Q 19. What do you know about half life?
Ans: “The half-life of an element is that time during which the numbers of atoms of that element are reduced to one half’. Example: If the life time of a radioactive element is T, then at the end of this time the number of atoms in this element remain one half, after a time 2T, the number of atoms remain 25% and after time 3T, the number of atoms are reduced to 12.5% of initial number.
Q 20. What is meant by Penetrating ability?
Ans: Penetrating ability: The strength of radiations to penetrate a certain material is called penetrating power”. All kind of radiations penetrate but perpetrating range is different for each.
Q 21. What are radioactive isotopes?
Ans: The atoms of the same radioactive element whose atomic numbers are the same but have different atomic mass numbers are called Radioactive Isotopes.
Q 22. What are stable nuclides?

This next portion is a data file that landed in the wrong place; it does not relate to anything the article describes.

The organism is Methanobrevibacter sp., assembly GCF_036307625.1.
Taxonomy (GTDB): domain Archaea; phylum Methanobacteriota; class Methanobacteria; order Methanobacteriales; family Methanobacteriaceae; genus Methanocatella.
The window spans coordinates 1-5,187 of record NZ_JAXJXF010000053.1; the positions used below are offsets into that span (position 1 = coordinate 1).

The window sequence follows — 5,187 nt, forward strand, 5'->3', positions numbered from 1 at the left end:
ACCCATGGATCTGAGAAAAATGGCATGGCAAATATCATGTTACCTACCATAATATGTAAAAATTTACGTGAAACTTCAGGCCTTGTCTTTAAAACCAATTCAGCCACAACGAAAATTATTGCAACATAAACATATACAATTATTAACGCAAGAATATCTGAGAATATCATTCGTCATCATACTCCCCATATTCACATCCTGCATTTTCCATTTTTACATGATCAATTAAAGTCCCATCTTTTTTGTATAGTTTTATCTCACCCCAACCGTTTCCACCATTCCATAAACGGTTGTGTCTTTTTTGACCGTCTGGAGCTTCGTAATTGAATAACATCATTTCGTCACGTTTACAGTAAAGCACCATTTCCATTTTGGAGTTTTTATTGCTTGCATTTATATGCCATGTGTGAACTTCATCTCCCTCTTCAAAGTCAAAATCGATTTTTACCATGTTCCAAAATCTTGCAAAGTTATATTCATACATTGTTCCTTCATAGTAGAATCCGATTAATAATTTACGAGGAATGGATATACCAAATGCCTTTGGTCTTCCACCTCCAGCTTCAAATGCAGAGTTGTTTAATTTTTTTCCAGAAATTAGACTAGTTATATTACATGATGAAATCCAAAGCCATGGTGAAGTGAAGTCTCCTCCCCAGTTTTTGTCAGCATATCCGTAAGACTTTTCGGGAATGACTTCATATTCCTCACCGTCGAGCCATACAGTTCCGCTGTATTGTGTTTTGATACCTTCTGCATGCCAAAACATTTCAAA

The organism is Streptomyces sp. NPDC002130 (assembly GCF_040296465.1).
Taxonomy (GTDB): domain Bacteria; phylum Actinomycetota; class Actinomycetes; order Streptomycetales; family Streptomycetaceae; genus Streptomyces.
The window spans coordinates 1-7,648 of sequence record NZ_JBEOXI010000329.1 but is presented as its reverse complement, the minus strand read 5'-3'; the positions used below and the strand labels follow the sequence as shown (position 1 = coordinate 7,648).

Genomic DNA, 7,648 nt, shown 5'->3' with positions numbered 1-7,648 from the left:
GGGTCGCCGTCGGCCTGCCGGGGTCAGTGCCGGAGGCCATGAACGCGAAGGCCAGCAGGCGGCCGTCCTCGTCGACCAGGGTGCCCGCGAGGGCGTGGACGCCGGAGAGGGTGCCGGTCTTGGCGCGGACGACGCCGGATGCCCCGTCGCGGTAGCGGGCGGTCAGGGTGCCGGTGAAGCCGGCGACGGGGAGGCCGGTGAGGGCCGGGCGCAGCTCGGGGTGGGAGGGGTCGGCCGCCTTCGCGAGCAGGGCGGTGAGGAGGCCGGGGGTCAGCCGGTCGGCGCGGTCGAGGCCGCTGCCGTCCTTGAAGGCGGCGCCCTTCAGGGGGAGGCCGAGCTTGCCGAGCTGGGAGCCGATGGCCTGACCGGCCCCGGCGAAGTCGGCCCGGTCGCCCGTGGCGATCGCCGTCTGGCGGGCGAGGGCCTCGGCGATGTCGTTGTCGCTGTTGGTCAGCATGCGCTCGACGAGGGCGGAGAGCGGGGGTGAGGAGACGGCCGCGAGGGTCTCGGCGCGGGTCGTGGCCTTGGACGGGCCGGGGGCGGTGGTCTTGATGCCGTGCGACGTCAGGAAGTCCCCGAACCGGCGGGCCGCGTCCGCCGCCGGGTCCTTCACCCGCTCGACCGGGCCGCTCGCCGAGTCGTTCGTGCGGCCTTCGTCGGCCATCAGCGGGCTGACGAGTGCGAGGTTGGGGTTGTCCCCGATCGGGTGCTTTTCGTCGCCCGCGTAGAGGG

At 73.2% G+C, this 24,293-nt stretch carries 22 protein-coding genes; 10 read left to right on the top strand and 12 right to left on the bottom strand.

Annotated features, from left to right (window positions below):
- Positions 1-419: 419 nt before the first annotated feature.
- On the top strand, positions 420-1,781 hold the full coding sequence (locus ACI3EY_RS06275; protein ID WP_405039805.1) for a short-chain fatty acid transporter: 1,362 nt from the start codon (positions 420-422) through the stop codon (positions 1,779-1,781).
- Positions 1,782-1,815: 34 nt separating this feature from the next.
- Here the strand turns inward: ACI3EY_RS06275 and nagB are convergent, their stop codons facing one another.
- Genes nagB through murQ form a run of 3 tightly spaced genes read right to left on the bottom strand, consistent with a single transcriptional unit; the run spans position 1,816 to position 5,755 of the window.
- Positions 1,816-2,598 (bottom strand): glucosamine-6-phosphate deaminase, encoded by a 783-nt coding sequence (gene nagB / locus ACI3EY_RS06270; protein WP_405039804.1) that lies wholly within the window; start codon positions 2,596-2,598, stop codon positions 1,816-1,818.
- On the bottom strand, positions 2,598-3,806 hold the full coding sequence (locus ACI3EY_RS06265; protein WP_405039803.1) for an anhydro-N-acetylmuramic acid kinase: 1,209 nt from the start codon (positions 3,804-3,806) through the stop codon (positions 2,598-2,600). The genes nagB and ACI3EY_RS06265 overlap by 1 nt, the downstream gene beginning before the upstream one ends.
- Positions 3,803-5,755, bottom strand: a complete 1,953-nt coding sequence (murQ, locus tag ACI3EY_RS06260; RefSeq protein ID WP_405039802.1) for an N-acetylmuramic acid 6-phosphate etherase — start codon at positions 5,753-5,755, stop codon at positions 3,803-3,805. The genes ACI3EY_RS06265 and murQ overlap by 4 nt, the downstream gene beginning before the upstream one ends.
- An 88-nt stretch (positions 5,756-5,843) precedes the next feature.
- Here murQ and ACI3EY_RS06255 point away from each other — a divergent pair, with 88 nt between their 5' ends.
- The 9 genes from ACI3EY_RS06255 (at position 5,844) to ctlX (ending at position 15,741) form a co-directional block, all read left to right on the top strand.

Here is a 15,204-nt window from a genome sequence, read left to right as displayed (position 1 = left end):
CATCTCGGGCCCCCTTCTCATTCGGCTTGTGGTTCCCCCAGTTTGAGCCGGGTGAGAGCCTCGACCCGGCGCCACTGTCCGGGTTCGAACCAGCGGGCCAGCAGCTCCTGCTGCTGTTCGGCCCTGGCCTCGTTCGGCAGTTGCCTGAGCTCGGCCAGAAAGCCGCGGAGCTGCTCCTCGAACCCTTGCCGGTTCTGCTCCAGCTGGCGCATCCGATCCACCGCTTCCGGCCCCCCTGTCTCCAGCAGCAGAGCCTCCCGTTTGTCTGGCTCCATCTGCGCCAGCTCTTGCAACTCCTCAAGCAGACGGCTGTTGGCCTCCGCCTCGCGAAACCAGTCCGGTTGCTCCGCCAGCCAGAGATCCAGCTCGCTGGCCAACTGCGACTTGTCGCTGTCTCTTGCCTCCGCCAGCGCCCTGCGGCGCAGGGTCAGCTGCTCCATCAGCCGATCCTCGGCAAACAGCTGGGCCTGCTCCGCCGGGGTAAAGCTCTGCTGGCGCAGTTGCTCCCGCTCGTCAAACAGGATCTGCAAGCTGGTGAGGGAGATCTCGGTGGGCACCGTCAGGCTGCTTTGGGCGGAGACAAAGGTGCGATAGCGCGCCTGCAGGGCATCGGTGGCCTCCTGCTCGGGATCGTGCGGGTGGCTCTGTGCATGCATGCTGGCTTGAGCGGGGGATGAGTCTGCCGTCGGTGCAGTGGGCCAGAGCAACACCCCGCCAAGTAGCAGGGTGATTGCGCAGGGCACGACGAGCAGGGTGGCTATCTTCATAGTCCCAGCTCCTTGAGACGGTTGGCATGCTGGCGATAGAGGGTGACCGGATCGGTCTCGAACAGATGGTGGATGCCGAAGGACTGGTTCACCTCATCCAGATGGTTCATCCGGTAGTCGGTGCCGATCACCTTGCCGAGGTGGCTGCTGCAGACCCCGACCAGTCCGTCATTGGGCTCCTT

Ans: Nuclei which do not emit radiations naturally are called stable nuclei. Most of the nuclei whose atomic number is from 1 to 82 are stable nuclei: They do not change from one type of element to another. The stable elements can also be changed into unstable form by bombarding them with neutrons. Such elements are called, radio isotopes.
Q 23. What are unstable nuclides’?
Ans: Nuclei which do not emit radiations naturally are called stable nuclei. Some elements, whose atomic number is greater than 82, are naturally unstable. These elements depending upon their characteristics, emit, all the time, different types of radiations and they continuously change from one type of element to another.
Q 24. What is a radioactive tracer? Describe one application each in medicine, agriculture and industry.